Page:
Why indeed? That is the question I’ve been wondering myself for the past weeks. I recently had to update some MySQL servers running on Linux, these installations were an old version and I had to bring it up to one of the latest, stable version with PHP for some custom web applications. While doing this operation some weeks ago, I remembered that there was this hot new thing (released in 2009, already) called MariaDB that was created by the original author of MySQL – Michael “Monty” Widenius – who abandoned the ship when MySQL was bought from Oracle (inserting the obligatory Star Wars theme, the Imperial March here). The acquisition from MySQL to Oracle is a little bit more complicated than this resume. So while doing the upgrade, I remembered that I had on my – never ending – to do list, try this thing called MariaDB. Not on a production system, but on a less mission critical server for a starting point to see, what was the big fuzz about this… thing…
But before going on to my own personal experience with MariaDB, let’s go back in time to understand why MariaDB was created in the first place. Indulge me because this will help understand why some companies or organizations like Google or Wikipedia have made the switch from MySQL to MariaDB. So back in time; when MySQL was officially sold to Sun Microsystems in 2008, everything was looking bright for the future of MySQL since there was a load of cash being injected in the company that created and maintained the code of this open source project. And then, a year and half later, the other news dropped on the Internet, Oracle announced that it was buying Sun Microsystems. Michael Widenius then embarked on a crusade for not letting it happen because, well, Oracle is also the owner and creator of one of the most powerful and oldest databases system, Oracle SQL DB – not open source of course. Also Oracle doesn’t have a good reputation for dealing well with open source licenses. Business is business, Oracle officially owned Sun Microsystems in 2010. Oracle gave assurance through some empty press release that the future of MySQL was secured and they would not kill the product and would take care of it. This did nothing to reassure the community of users and developers of MySQL. Oracle then created 2 different licenses of MySQL, one for the open source community and one for the “paying customers/users” of Oracle/MySQL. That really did not help reassure the users of MySQL and it’s original author, because, this proved one thing, Oracle can change the licensing model of MySQL on a whim, if they wanted to. Michael Widenius then left Sun – now owned by Oracle – to start a new project based on a fork of the MySQL code that he named MariaDB, in honor of his new daughter, Maria.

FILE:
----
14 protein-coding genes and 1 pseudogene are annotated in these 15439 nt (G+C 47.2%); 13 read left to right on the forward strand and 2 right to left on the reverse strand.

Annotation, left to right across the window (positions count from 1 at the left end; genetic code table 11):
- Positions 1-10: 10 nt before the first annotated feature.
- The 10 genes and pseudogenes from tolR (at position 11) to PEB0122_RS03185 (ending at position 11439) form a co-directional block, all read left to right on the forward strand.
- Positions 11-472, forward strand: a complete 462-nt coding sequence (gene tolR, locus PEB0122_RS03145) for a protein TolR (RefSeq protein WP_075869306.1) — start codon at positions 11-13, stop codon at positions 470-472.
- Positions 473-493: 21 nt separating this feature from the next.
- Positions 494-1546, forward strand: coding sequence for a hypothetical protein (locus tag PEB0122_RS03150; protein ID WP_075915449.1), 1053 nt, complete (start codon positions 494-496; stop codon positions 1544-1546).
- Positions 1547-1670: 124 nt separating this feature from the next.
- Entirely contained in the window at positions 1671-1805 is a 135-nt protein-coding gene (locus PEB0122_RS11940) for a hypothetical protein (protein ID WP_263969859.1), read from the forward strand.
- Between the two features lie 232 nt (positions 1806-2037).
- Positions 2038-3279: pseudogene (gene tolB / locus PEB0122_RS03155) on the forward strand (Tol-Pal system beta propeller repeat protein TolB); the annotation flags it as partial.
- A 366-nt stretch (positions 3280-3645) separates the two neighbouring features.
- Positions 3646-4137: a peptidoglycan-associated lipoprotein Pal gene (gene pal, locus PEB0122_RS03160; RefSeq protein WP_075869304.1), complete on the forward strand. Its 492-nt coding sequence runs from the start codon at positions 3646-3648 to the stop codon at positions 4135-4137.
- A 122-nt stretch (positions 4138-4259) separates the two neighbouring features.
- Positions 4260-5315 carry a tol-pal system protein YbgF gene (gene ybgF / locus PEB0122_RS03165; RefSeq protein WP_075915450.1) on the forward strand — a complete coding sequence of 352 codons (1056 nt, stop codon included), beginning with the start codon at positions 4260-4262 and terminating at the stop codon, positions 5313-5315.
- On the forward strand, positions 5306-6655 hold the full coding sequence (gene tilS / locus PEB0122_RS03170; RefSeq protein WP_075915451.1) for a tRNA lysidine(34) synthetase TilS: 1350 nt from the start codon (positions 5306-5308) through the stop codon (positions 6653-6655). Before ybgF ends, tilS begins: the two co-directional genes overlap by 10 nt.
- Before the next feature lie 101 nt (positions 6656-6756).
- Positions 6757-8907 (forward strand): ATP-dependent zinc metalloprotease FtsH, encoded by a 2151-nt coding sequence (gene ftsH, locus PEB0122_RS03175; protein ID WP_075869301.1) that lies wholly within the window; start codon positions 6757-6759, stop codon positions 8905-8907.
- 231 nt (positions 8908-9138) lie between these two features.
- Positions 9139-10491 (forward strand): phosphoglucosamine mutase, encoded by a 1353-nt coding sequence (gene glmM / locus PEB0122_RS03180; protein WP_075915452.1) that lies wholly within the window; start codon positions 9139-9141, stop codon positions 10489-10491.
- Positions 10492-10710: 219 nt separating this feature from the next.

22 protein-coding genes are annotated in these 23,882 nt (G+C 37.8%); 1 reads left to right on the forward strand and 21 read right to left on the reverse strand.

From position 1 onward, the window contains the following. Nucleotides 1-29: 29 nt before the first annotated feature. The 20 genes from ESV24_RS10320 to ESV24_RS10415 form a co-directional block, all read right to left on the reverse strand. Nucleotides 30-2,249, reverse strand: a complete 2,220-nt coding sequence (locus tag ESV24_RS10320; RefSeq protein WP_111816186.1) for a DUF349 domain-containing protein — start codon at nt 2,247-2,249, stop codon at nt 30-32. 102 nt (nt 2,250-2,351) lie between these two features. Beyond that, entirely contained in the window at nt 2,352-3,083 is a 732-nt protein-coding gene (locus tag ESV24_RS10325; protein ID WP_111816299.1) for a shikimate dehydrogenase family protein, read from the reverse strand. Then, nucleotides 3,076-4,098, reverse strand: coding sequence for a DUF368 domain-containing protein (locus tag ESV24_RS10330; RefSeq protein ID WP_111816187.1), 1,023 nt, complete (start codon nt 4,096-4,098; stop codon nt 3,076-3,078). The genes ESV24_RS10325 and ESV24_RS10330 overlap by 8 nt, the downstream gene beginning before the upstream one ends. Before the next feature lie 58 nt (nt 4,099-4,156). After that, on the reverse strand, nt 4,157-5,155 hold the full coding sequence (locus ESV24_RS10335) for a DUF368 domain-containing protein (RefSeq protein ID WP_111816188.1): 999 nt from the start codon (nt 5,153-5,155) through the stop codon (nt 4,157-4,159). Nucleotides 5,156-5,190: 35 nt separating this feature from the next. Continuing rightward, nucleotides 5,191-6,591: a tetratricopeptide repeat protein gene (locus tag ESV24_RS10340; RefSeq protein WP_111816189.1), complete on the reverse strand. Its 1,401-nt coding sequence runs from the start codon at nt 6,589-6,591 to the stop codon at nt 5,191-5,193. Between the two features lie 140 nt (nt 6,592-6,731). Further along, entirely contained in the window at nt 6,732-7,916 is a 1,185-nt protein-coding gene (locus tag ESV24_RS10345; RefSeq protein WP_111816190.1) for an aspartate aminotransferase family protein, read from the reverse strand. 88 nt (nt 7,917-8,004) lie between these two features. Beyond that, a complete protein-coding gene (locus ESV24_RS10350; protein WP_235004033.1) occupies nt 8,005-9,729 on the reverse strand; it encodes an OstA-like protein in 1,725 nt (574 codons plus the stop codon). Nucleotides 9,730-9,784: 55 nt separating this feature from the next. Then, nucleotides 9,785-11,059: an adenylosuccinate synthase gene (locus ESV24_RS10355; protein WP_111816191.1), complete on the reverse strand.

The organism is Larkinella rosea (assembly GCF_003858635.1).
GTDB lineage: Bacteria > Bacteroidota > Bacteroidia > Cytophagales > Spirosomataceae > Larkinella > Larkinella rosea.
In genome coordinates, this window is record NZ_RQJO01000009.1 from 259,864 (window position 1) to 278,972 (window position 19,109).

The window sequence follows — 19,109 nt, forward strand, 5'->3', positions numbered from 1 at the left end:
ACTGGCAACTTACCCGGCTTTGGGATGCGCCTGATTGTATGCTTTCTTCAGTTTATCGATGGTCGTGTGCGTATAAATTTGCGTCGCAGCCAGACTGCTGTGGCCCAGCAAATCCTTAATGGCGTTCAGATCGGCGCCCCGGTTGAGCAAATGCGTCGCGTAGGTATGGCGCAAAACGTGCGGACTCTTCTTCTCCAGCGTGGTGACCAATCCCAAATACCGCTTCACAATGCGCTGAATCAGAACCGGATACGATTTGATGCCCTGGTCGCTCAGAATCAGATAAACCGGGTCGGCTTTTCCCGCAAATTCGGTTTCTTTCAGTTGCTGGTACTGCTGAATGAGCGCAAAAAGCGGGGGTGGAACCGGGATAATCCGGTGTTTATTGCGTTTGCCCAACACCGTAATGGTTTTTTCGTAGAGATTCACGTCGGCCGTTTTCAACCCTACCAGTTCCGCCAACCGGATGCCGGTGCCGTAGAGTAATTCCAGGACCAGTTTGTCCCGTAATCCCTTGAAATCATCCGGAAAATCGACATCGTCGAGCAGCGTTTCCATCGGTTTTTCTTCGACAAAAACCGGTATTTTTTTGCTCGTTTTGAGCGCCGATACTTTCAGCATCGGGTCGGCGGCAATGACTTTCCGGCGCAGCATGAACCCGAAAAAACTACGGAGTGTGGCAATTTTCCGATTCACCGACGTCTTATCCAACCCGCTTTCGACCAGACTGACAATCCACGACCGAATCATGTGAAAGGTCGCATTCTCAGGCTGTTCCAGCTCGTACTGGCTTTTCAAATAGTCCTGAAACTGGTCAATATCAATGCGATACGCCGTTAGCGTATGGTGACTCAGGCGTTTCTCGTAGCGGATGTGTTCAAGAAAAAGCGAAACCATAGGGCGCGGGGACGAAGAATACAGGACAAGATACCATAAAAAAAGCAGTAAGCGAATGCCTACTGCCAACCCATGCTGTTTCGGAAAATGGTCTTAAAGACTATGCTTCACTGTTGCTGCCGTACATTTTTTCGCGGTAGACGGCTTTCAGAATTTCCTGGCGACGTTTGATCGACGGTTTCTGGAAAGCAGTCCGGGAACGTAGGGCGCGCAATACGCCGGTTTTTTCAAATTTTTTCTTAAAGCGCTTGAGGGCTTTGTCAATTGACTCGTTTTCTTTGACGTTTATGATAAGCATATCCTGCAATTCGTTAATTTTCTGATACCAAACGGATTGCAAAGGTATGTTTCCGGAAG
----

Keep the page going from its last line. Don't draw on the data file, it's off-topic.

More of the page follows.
And there you have, I think, the first main reason of why people are switching to MariaDB. It’s a political reason based on the licensing model. The primary reason of switching, is not based on a technological decision but mainly for the licensing option that MariaDB offers compare to what Oracle has done with MySQL. Wikipedia has publicly acknowledge this last year when switching from MySQL to MariaDB. Google also did the migration, but with less fanfare than Wikipedia. The giant of the Internet has already dedicated some resources to the team of MariaDB, meaning that they are serious about the future of this project. The numbers of top web sites that are migrating away from MySQL to MariaDB is growing every month. But what does this all means for me, who work with systems that are dwarfed by the scale in comparison of these giant of the Internet? I’m here to try to answer this simple question for myself and for the systems that I managed if it’s worth it or not.